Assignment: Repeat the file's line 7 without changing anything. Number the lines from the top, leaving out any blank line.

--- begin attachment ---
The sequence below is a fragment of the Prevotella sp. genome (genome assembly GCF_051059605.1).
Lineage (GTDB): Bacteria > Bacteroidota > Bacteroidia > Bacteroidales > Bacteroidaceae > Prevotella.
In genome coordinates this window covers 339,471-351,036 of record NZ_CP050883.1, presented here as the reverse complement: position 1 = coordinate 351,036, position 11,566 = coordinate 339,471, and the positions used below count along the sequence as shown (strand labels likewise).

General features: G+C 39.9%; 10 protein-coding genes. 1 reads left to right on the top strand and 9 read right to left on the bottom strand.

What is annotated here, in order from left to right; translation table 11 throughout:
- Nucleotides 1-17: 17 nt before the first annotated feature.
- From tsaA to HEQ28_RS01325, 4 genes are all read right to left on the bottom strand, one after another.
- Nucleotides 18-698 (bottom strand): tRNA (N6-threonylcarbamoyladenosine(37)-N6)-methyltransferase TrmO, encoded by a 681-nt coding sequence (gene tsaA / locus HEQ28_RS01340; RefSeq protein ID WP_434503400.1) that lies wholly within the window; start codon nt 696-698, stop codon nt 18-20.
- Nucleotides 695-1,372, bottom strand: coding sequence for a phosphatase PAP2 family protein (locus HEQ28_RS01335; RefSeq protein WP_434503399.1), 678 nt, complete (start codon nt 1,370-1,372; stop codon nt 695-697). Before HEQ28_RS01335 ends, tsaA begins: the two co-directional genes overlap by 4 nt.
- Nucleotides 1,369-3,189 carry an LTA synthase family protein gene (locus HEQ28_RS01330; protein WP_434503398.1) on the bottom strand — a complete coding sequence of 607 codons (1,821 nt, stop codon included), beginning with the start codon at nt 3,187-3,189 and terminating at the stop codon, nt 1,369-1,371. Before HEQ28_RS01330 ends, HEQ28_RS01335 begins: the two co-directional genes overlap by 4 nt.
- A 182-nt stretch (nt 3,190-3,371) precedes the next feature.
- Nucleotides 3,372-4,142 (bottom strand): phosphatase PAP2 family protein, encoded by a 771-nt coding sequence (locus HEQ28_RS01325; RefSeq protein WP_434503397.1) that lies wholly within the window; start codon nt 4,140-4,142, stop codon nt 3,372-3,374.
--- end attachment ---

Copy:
- From tsaA to HEQ28_RS01325, 4 genes are all read right to left on the bottom strand, one after another.